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Indefinite leave to remain: calculating continuous period in UK wrote:Exceptional cases
This section tells you about the exceptional circumstances when you can grant the applicant indefinite leave to remain (ILR) outside the rules when their continuous leave is broken.
Absences of more than 180 days in a 12-month period before the date of application (in all categories) will mean the continuous period has been broken. However, you may consider the grant of indefinite leave to remain (ILR) outside the rules if the applicant provides evidence to show the excessive absence was due to serious or compelling reasons.
The applicant must provide evidence in the form of a letter which sets out full details of the compelling reason for the absence and supporting documents.
Serious or compelling reasons will vary but can include:
• serious illness of the applicant or a close relative
• a conflict
• a natural disaster, for example, volcanic eruption or tsunami
Absences of more than 180 days in any 12-month period for employment or economic activity reasons are not considered exceptional.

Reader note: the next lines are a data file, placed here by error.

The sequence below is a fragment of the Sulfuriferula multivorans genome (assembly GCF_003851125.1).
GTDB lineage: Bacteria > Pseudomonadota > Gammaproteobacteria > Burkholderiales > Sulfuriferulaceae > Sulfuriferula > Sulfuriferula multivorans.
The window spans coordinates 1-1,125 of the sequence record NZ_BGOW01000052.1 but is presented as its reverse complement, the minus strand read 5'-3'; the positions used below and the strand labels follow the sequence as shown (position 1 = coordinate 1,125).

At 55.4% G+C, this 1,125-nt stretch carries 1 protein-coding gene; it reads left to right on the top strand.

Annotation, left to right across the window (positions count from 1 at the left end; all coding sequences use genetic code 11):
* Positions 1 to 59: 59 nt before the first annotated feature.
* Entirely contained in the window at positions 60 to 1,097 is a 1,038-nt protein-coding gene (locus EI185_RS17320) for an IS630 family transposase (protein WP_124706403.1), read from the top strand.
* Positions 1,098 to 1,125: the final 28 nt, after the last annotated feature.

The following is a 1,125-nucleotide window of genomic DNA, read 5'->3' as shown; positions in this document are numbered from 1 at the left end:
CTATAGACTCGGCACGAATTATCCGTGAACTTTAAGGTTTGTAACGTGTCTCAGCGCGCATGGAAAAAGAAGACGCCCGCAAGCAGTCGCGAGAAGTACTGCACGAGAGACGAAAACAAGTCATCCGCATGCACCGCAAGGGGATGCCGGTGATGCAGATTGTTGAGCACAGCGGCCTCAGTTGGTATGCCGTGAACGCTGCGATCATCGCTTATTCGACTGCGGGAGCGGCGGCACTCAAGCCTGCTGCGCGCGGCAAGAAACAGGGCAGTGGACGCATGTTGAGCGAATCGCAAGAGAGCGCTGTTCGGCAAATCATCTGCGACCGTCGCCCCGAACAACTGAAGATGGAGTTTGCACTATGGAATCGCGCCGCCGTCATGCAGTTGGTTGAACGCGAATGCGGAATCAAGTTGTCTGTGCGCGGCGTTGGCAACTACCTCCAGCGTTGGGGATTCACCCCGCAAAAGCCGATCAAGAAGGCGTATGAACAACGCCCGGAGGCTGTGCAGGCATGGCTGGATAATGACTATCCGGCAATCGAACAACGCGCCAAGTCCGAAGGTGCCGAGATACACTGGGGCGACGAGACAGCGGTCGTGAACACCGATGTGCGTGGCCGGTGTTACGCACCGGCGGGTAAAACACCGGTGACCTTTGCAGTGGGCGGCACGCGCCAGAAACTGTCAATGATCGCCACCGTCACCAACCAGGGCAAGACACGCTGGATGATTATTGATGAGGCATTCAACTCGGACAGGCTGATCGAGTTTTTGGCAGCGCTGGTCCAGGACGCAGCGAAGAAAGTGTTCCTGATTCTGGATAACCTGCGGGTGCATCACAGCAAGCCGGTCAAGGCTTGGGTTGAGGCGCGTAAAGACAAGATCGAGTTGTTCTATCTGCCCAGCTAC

You may also consider granting outside the rules if an applicant provides a letter setting out reasons why they believe changes to how the 180 days are counted will cause them exceptionally harsh consequences. From 11 January 2018, the rules refer to absences in any 12-month period, whereas previously they referred to absences in separate consecutive 12 month periods.
Decisions will vary depending on individual circumstances, but relevant factors may include:
• when the periods of leave making up the continuous period were granted in relation to the rules change of 11 January 2018
• the level and pattern of the applicant’s absences from the UK during each of those periods of leave
• whether the consequences of a refusal would be exceptionally harsh, for example whether it would not be possible for them to qualify for settlement at a later date because they would be unable to apply for further extensions
You can only apply discretion when it has been authorised at senior executive officer level.
Time spent overseas due to pregnancy, or maternity, paternity or adoption-related leave is treated the same way as any other absence, that is, within the 180 days in any 12 months.